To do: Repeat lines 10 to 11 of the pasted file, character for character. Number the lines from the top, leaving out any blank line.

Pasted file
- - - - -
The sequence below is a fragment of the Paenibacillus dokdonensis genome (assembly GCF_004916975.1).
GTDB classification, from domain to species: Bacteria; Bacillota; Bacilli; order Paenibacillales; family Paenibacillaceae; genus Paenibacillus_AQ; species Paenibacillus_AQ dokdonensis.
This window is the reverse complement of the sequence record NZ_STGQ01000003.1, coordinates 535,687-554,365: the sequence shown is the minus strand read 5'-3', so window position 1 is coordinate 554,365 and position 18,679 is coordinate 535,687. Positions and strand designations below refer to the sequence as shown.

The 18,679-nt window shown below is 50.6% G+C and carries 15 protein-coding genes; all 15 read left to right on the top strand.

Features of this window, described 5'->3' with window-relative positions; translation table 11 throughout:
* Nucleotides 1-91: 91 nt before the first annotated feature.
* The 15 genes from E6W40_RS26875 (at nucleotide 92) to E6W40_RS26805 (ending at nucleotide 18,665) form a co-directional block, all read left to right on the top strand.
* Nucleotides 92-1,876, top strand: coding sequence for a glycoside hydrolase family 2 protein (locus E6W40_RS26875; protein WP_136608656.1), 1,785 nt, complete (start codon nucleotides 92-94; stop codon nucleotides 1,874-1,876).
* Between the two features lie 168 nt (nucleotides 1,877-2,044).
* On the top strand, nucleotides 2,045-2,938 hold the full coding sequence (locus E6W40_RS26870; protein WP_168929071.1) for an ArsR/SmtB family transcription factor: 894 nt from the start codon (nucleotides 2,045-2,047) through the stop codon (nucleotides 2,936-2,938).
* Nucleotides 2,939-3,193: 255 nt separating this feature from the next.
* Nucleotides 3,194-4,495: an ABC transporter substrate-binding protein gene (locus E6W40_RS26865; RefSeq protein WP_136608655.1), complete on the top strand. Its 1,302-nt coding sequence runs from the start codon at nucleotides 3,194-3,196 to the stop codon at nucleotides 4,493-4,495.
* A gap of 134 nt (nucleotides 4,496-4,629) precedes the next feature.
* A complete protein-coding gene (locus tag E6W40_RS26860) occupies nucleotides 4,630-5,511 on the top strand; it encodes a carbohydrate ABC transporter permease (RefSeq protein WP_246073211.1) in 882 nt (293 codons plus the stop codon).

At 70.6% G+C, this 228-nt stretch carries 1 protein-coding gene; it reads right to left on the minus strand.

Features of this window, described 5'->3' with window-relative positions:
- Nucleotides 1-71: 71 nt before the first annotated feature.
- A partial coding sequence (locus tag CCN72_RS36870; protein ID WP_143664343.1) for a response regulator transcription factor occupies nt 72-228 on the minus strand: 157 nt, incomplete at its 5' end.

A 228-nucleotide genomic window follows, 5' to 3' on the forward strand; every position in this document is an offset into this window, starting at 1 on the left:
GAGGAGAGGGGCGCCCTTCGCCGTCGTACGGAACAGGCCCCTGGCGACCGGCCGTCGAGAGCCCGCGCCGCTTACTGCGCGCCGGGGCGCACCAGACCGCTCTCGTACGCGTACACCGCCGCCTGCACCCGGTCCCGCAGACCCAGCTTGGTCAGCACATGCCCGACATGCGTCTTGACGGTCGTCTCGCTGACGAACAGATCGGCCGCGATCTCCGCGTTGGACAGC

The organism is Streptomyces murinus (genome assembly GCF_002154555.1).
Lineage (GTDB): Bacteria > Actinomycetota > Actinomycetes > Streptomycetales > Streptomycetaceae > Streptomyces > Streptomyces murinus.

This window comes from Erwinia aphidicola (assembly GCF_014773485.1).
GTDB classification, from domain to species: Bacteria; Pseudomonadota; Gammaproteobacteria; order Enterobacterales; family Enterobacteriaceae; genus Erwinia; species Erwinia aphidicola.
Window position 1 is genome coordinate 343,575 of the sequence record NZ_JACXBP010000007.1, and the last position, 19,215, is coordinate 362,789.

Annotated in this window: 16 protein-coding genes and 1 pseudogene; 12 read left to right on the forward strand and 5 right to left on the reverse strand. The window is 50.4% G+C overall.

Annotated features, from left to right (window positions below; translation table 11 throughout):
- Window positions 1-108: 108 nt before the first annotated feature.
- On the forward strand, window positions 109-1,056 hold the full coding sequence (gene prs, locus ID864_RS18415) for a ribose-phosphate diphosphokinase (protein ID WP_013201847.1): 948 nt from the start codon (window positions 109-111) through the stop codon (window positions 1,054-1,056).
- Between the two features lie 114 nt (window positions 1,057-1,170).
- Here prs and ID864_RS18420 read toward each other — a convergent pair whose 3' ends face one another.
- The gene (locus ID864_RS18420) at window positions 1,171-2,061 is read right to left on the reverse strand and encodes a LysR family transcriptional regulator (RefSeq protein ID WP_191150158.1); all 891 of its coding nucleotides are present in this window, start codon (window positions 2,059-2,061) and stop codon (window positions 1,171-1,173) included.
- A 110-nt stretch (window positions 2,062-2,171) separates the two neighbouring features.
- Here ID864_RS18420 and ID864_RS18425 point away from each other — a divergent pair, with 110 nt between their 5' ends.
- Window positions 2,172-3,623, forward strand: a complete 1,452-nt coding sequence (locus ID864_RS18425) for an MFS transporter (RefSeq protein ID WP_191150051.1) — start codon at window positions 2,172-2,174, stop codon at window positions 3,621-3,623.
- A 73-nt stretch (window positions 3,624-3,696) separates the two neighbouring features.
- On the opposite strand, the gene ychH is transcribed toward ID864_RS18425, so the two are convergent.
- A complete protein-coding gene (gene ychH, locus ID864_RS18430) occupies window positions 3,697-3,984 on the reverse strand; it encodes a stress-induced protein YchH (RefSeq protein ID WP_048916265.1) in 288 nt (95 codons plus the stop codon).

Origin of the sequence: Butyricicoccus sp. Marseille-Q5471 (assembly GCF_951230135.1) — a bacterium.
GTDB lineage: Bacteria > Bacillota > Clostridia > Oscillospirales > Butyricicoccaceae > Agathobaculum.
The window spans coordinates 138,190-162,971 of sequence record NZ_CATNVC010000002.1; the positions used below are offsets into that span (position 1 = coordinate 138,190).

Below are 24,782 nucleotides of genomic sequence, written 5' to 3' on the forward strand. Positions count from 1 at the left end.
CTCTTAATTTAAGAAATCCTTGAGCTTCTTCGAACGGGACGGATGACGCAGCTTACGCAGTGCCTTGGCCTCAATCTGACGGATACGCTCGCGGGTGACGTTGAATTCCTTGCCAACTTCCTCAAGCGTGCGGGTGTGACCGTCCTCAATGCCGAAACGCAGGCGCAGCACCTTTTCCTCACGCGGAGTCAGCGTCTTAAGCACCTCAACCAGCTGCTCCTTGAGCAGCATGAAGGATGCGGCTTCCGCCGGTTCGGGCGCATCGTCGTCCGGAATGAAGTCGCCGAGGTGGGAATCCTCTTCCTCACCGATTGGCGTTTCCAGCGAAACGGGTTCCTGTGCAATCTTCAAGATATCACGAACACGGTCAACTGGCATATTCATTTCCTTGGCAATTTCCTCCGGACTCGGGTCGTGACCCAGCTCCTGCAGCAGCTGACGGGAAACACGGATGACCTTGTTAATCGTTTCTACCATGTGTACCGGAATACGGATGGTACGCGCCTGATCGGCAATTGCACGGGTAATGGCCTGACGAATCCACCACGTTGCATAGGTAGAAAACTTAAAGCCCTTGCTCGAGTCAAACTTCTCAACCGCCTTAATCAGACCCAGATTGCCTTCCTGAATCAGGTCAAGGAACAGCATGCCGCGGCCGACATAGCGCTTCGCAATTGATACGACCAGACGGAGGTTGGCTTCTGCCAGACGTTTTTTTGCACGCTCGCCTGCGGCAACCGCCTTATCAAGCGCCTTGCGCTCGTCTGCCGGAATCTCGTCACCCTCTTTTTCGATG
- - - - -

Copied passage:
* On the top strand, nucleotides 2,045-2,938 hold the full coding sequence (locus E6W40_RS26870; protein WP_168929071.1) for an ArsR/SmtB family transcription factor: 894 nt from the start codon (nucleotides 2,045-2,047) through the stop codon (nucleotides 2,936-2,938).
* Nucleotides 2,939-3,193: 255 nt separating this feature from the next.